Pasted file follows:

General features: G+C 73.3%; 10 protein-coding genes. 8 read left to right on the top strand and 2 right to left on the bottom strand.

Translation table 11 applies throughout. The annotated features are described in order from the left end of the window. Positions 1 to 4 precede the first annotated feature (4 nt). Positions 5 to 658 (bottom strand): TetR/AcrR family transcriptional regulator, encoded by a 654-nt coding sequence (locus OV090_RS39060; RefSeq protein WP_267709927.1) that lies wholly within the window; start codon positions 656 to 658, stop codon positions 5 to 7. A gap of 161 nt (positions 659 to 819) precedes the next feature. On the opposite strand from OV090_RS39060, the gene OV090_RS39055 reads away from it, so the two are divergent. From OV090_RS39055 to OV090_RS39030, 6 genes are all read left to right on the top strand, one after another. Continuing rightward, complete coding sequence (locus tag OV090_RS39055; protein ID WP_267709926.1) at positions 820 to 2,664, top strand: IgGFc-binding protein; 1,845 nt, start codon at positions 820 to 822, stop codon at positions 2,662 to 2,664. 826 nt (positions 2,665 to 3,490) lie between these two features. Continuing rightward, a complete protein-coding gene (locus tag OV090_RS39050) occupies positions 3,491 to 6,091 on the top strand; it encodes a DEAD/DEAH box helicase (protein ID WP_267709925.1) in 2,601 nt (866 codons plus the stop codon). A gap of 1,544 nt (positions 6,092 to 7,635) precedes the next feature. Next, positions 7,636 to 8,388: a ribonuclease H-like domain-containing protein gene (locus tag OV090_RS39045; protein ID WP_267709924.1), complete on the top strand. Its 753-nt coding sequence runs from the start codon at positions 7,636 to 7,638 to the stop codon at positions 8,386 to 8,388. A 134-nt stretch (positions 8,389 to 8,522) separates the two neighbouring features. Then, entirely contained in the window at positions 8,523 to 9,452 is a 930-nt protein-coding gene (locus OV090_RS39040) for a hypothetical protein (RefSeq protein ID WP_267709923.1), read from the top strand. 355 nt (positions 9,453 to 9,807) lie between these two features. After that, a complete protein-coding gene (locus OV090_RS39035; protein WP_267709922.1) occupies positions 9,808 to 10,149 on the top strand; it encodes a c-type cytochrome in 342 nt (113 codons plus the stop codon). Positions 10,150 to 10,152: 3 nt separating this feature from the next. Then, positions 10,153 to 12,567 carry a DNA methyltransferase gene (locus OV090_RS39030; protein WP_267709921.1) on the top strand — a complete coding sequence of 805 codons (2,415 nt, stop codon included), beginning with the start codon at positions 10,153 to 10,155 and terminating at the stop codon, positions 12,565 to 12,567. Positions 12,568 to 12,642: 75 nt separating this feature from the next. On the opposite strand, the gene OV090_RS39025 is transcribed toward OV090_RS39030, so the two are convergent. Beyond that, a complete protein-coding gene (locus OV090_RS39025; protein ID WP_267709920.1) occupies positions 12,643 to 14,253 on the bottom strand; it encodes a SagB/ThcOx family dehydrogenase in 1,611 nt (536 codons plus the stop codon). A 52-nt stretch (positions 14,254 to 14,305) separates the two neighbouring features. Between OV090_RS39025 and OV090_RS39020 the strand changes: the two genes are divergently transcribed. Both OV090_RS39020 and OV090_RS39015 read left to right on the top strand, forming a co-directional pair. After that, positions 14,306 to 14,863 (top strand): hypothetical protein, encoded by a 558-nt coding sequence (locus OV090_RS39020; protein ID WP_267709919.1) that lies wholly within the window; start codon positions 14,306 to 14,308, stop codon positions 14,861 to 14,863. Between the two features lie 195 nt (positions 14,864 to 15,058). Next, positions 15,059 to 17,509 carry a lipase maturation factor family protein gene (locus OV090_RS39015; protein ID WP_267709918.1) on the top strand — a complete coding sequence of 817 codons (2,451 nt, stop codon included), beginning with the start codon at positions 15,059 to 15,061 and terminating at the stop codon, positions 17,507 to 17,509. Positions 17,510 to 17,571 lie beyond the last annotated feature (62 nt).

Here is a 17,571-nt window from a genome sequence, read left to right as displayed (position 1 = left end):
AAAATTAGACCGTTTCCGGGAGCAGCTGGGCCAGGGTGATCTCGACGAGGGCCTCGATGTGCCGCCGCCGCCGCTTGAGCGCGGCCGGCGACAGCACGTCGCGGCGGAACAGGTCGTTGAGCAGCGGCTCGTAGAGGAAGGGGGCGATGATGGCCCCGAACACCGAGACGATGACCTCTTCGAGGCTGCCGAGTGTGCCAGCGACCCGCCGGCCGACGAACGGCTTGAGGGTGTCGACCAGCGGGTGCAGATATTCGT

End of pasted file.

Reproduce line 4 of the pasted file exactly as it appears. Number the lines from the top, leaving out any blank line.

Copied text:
AAAATTAGACCGTTTCCGGGAGCAGCTGGGCCAGGGTGATCTCGACGAGGGCCTCGATGTGCCGCCGCCGCCGCTTGAGCGCGGCCGGCGACAGCACGTCGCGGCGGAACAGGTCGTTGAGCAGCGGCTCGTAGAGGAAGGGGGCGATGATGGCCCCGAACACCGAGACGATGACCTCTTCGAGGCTGCCGAGTGTGCCAGCGACCCGCCGGCCGACGAACGGCTTGAGGGTGTCGACCAGCGGGTGCAGATATTCGT